by Kevin Arlyck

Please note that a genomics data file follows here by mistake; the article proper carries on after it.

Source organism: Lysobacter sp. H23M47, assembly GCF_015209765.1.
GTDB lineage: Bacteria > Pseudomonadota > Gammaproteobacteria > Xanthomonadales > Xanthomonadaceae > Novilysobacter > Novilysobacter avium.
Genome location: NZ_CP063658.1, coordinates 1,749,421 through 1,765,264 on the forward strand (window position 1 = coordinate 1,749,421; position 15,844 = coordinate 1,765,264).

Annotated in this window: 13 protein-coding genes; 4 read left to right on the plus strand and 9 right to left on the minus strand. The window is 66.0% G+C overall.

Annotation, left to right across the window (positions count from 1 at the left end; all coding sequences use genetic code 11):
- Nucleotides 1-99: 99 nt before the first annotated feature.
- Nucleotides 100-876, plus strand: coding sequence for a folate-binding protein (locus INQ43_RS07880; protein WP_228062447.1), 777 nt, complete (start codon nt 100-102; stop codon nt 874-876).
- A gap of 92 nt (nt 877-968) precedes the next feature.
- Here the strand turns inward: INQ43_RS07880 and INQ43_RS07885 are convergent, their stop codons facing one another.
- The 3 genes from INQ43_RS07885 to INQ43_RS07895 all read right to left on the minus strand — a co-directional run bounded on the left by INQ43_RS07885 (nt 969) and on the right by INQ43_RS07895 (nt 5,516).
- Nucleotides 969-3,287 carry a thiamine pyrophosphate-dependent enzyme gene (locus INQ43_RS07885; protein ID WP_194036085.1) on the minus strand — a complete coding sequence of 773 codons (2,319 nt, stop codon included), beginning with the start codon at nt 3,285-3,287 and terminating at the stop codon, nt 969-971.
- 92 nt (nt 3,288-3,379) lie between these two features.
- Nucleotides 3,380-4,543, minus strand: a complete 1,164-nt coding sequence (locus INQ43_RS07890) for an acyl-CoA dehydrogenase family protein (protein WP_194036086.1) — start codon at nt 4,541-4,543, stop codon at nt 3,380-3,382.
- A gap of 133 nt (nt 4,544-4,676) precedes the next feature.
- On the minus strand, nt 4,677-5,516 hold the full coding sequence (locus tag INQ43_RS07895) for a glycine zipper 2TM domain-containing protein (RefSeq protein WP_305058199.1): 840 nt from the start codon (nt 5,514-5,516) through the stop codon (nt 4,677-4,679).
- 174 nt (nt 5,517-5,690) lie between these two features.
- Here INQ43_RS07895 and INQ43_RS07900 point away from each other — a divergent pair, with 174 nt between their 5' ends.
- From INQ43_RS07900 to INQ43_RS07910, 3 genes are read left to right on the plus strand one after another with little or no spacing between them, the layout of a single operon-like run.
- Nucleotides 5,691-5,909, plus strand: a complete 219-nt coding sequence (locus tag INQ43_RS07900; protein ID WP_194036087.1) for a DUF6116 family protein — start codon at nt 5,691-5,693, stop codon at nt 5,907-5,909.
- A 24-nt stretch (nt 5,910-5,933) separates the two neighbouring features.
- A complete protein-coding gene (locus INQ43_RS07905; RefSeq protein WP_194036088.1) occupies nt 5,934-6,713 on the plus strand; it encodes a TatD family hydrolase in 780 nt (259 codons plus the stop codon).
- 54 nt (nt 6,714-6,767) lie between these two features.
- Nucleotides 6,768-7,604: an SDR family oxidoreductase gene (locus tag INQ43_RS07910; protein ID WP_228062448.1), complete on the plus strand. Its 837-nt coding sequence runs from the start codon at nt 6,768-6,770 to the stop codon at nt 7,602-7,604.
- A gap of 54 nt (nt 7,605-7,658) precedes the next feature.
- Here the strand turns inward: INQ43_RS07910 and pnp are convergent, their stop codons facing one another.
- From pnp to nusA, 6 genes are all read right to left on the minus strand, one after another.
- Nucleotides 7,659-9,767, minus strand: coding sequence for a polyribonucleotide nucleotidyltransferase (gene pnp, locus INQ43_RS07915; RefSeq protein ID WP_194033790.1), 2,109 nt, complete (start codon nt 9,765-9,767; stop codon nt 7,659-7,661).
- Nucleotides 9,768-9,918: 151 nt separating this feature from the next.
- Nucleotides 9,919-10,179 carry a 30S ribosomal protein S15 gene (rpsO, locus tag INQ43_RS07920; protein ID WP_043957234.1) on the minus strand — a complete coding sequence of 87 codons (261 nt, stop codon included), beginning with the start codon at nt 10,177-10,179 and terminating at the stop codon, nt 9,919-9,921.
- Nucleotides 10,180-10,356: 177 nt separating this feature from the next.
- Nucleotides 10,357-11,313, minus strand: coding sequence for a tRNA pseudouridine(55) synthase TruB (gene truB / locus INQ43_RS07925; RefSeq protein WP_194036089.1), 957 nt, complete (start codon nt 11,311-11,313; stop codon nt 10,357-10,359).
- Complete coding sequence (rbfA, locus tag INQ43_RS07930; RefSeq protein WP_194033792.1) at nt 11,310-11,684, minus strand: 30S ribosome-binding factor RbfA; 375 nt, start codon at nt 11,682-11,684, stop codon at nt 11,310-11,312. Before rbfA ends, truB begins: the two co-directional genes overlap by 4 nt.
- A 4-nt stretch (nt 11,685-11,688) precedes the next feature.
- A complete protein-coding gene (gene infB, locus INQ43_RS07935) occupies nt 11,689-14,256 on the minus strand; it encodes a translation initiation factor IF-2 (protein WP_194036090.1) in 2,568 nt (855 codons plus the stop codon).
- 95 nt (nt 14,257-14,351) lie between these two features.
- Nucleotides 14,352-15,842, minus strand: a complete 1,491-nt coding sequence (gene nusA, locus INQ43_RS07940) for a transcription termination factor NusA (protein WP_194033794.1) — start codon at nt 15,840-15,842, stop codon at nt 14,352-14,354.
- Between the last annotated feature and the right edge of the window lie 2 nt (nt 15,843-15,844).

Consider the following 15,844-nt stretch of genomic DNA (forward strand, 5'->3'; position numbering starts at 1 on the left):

The early history of the federal judiciary as an independent branch of American government presents a puzzle. How did an institution that barely existed as a separate entity before the American Revolution become coequal, and in some ways preeminent? Most accounts of the judiciary’s rise tell a story in which the courts consolidated their authority—especially the power of judicial review—by tacitly agreeing to withdraw from partisan politics. This article considers early judicial independence through a different lens—the idea that the executive and legislative branches cannot interfere with judicial proceedings. This notion, which seems self-evident to us now, was less clear at the Founding. State legislatures in the 1780s routinely overrode judicial decisions, and it was not until the 1820s that courts seriously began to question the practice. As this article shows, the most insistent assertions of judicial inviolability came not from courts, but instead from the executive branch officials—in large part because they had little other choice. With a threadbare bureaucracy and no meaningful army, the early federal government existed more in theory than in fact. What it had was courts, which sat in every major port city and enjoyed broad jurisdiction over maritime matters. Forcing foreign disputants to adjudicate their claims in court spared the executive from making decisions that risked angering powerful European empires, and enabled it to leverage judicial resources to solve problems it could not manage on its own. In so doing, executive officers helped transform a still undefined concept of judicial independence into a putatively hard barrier between the branches.